What do the United Nation’s 2030 Sustainable Development Goals, free and fair elections, and secure homelands share in common? It is this: achieving these extraordinary ends depends on committed public servants doing their jobs, day in and day out, sometimes in the face of significant challenges.
The special disposition of public servants to put others before self has recently come to be known as public service motivation. The concept of public service motivation is not new. Journalist Thomas Ricks writes, for example, in First Principles that “public spirit” was as important to America’s founding ethos as the myriad of checks and balances embedded by Madison and Hamilton in their institutional vision in the Federalist Papers. Ricks traces the foundations of public spirit not to the America Revolution, however, but to Greek and Roman philosophers who preceded America’s founders by two millennia.
When delivering his first inaugural, Abraham Lincoln focused on how public spirit, lost in civil war, might again be found: “We are not enemies, but friends. We must not be enemies…. The mystic chords of memory, stretching from every battlefield and patriot grave to every living heart and hearthstone all over this broad land, will yet swell the chorus of the Union, when again touched, as surely they will be, by the better angels of our nature.”
People who project high public service motivation possess common personal qualities. They believe in the efficacy of governing institutions, are committed to their civic duties and the public interest, are deeply compassionate, and willing to sacrifice personal gain for public goals.
Just as the origins of public spirit can be traced to the Greeks, public service motivation is universal, not just a byproduct of American exceptionalism. Leaders of the United Nations Development Programme see the embrace of public service motivation in the developing world as highly consequential for realizing the 2030 sustainable development goals.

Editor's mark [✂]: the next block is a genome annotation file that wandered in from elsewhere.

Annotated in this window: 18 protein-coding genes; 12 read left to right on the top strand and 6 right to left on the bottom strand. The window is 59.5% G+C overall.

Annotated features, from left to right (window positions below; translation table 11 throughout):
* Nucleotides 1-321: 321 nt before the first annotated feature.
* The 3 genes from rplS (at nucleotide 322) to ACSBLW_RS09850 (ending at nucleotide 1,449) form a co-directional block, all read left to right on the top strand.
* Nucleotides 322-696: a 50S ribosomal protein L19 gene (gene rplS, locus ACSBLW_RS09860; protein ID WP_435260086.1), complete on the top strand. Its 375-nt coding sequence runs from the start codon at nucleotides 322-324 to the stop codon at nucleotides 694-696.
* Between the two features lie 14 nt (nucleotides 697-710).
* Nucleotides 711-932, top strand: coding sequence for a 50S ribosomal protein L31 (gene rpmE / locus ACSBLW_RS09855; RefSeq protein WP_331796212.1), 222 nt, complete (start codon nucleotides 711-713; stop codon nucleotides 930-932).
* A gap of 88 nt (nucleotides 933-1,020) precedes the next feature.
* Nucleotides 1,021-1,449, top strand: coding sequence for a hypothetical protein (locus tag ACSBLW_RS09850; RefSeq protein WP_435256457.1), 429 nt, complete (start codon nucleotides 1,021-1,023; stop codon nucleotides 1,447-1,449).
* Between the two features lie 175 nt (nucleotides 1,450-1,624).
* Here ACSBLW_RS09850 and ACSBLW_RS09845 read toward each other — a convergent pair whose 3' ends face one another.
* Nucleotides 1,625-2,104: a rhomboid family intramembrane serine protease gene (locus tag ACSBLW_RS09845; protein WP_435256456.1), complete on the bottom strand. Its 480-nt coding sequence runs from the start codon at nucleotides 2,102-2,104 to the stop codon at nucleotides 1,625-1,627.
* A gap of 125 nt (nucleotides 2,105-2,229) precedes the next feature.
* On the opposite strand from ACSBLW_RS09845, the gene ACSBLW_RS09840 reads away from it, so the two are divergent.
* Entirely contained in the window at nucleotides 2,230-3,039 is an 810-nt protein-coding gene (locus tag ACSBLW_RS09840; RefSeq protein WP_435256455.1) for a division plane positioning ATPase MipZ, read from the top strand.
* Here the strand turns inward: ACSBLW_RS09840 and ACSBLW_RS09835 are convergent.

Recent experiences with authoritarian political regimes reminds us, too, of the costs of abandoning a public service ethic. Brazil, Hungary, Turkey, and the United States have taken steps toward authoritarianism that have had sweeping effects on the upper and middle echelons of their civil service. The consequences are no less real, as the failure of these countries to control COVID-19 attests.
Although Donald Trump’s impeachment hearings were occasions for high drama, they also showcased a mundane phenomenon—the public service motivation of a diverse mix of people. Ambassador Marie Yovanovitch, a career diplomat, faced extraordinary vilification by stepping from the shadows. Lieutenant Colonel Alexander Vindman, who came forward to testify based on his concerns about the propriety of President Trump’s communications to Ukraine President Zelensky, ultimately sacrificed his military career (and, because of their association, his twin brother’s career, too).
On November 3, Americans chose a new president-elect whose public service motivation—reflected in his belief in American institutions, empathy, and duty to country—contrasts with President Donald Trump’s extreme self-interest, which observers have frequently called narcissism. Ironically, pathological self-absorption, like public spirit, is rooted in Narcissus from Greek mythology. President-elect Biden’s public service motivation may again help America to rediscover its better angels.